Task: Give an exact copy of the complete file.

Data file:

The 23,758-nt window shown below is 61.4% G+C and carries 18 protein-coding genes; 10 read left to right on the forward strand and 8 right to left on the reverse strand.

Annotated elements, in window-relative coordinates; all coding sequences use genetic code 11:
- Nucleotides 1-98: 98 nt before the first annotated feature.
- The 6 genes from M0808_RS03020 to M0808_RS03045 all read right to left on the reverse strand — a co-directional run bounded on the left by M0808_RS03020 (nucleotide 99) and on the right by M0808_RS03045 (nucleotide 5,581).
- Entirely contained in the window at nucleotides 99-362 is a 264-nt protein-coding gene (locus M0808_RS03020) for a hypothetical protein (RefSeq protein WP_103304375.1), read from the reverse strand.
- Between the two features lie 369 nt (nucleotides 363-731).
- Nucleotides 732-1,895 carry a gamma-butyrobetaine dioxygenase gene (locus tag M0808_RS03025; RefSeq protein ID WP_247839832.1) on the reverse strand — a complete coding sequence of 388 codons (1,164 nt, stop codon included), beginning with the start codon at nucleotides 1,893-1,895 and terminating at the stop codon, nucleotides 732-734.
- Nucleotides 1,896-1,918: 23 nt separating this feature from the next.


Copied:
The 23,758-nt window shown below is 61.4% G+C and carries 18 protein-coding genes; 10 read left to right on the forward strand and 8 right to left on the reverse strand.

Annotated elements, in window-relative coordinates; all coding sequences use genetic code 11:
- Nucleotides 1-98: 98 nt before the first annotated feature.
- The 6 genes from M0808_RS03020 to M0808_RS03045 all read right to left on the reverse strand — a co-directional run bounded on the left by M0808_RS03020 (nucleotide 99) and on the right by M0808_RS03045 (nucleotide 5,581).
- Entirely contained in the window at nucleotides 99-362 is a 264-nt protein-coding gene (locus M0808_RS03020) for a hypothetical protein (RefSeq protein WP_103304375.1), read from the reverse strand.
- Between the two features lie 369 nt (nucleotides 363-731).
- Nucleotides 732-1,895 carry a gamma-butyrobetaine dioxygenase gene (locus tag M0808_RS03025; RefSeq protein ID WP_247839832.1) on the reverse strand — a complete coding sequence of 388 codons (1,164 nt, stop codon included), beginning with the start codon at nucleotides 1,893-1,895 and terminating at the stop codon, nucleotides 732-734.
- Nucleotides 1,896-1,918: 23 nt separating this feature from the next.